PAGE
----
Shadow Layers, and learning by failing

A hot topic for Firefox at the moment is the new out-of-process rendering, but is it common knowledge that this has already been in Firefox Mobile for a long time? For mobile, there’s what we call a ‘chrome’ process (this processes and renders the main UI) and then ‘content’ processes, which handle the rendering of the pages in your tabs. There are lots of fun and tricky issues when you choose to do things like this, mostly centering around synchronisation – and recently, I was trying to add a feature that’s lead me to writing this post.

You may have already heard about how Firefox accelerates the rendering of web content. In a nut-shell, a page is separated into a series of layers (say, background, content, canvases, plug-ins, etc.) These layers are then pasted onto each other, in what tends to get called composition. If you’re lucky and have decent drivers, or you run on Windows, this process of composition is accelerated by your video card. Turns out video cards are very good at composition, so this is often a nice bonus. We also try to accelerate the rendering of these layers too, but that’s another topic…

These layers are arranged in what’s known as a layer-tree – when something on the screen needs to update, this tree is traversed, and painted to the screen. But how is this affected by out-of-process rendering? You can’t have both processes painting to the screen simultaneously without some kind of coordination, and often there are various rules on memory sharing/protection that limit how sharing happens too. We choose to let the chrome process handle getting things to the screen. It’s important, however, that the content process not be able to hold up the chrome process too readily. But if we want the page to render correctly and respond to user input, we need the page’s layer tree… So how do we go about solving this?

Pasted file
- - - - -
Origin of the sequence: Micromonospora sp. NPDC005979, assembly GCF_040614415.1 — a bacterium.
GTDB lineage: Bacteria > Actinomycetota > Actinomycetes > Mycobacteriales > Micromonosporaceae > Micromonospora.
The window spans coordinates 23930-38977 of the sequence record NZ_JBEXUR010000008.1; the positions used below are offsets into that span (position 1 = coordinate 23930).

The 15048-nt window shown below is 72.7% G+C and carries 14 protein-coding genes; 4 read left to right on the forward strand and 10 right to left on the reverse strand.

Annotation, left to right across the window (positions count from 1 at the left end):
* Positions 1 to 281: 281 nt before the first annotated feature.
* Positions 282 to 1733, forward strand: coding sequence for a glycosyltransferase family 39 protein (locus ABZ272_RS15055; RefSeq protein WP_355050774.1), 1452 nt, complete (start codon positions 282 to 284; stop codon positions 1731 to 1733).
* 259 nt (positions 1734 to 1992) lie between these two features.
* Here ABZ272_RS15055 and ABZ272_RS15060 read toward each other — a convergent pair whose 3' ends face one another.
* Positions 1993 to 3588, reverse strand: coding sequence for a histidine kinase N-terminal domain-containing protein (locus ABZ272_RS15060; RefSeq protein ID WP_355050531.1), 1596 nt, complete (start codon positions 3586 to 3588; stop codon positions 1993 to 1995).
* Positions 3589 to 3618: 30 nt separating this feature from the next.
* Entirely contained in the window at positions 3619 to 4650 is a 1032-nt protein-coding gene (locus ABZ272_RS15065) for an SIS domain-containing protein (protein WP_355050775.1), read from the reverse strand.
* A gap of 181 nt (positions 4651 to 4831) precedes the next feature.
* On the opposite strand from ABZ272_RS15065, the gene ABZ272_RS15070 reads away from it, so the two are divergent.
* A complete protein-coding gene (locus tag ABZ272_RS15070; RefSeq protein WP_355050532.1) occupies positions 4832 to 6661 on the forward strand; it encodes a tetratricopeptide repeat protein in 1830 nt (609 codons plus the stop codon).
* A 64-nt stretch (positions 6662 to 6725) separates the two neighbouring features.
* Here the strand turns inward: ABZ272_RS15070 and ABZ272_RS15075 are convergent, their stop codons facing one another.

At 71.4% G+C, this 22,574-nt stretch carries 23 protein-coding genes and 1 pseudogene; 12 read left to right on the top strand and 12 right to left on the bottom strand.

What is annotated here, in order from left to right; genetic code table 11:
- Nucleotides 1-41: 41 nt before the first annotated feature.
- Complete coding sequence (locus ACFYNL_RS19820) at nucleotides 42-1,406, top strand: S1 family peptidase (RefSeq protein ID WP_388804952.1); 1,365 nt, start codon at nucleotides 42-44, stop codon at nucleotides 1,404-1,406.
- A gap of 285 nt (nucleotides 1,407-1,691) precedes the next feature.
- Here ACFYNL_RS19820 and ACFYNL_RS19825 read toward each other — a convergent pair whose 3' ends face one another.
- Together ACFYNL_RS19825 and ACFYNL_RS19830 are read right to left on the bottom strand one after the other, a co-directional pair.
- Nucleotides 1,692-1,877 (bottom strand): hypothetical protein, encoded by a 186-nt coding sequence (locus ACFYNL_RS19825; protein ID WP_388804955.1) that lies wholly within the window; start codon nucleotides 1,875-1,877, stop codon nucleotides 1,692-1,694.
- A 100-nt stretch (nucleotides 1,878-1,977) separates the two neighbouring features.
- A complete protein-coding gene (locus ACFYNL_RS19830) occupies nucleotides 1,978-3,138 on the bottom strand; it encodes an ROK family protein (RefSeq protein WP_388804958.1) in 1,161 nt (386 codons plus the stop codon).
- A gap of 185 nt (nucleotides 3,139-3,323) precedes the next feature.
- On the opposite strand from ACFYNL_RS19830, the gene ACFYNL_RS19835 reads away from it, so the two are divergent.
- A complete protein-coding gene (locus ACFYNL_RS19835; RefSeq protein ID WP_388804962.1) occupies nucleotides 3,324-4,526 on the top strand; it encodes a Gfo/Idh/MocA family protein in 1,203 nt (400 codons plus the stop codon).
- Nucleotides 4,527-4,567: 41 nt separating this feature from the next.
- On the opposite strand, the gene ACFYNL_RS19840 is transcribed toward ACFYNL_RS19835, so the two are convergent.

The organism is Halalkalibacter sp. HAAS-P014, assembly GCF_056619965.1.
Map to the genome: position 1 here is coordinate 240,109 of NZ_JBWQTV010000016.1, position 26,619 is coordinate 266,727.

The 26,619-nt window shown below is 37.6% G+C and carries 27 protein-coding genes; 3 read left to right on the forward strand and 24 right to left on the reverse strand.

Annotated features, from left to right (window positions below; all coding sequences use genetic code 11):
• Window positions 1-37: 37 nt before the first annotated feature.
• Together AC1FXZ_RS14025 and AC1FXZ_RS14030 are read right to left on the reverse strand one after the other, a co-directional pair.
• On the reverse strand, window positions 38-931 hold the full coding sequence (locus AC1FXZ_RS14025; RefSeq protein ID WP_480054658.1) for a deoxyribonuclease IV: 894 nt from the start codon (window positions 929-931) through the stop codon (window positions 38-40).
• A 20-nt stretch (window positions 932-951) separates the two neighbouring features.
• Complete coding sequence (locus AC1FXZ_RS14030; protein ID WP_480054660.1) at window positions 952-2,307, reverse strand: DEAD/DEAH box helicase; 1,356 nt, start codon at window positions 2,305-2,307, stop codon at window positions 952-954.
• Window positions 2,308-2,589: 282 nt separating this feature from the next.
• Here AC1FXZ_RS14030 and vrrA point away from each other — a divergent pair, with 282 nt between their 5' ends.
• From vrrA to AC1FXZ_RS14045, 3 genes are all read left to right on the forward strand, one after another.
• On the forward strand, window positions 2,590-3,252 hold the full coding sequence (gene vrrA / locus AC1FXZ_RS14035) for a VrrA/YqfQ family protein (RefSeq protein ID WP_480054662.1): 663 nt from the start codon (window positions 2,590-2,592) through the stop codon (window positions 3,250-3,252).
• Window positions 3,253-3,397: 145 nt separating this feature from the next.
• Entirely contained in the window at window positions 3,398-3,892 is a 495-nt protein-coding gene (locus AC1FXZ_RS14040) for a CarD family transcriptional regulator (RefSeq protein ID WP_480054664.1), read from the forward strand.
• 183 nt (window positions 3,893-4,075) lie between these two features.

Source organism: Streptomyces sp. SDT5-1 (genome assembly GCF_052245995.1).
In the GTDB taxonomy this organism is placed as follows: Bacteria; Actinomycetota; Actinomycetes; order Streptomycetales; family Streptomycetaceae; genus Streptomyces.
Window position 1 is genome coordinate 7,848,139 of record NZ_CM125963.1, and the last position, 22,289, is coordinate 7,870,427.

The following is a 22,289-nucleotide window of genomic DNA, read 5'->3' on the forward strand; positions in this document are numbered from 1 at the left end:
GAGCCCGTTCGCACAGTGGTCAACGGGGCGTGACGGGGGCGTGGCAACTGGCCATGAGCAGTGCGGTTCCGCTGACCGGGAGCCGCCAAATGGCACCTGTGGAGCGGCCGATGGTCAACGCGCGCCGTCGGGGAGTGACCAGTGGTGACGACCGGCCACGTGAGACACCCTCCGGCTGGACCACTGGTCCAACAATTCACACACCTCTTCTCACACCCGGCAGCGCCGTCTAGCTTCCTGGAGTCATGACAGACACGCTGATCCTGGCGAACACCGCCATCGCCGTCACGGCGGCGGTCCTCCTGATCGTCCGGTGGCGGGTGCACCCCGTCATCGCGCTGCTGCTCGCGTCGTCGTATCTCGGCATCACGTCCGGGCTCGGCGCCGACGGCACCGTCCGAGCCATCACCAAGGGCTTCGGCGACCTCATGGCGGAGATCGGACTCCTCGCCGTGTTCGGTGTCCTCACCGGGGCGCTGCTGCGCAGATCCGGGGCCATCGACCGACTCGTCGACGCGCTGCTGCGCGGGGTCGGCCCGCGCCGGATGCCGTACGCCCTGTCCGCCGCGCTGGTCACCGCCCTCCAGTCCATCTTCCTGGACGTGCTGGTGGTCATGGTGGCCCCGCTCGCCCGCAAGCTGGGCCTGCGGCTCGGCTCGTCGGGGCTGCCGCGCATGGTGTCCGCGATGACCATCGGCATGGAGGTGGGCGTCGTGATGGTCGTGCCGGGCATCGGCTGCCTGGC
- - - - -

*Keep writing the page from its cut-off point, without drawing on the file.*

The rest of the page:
We use what we’ve called ‘shadow’ layers – the chrome process has a mirror-copy of the content process’s layer tree, and the content process can update it when it’s ready. In the meantime, we have something we can paint and the page continues to be reactive, to the extent at least that you can read it, you can scroll it and you can zoom it. We render a larger area of the page than is visible so that while the content process is busy rendering, we don’t appear to ‘fall behind’ (when we do, you see the checker-board background, similar to the iPhone).

We have various implementations of these layers for different platforms, so we can take advantage of platform-specific features. There’s a GL implementation (GL[X] and EGL), a Direct3D implementation (9 and 10) and a ‘basic’ implementation that uses cairo and runs in software. When the content process changes its layer tree, it sends a transaction representing that change over to the chrome process. Part of this transaction is likely to involve updating of visible buffers. If both processes use basic layers (the default case, on android at least), we use shared memory and page-flipping. That is, the content process renders into one buffer while the chrome process renders out of another buffer, and when the content process updates, they swap around.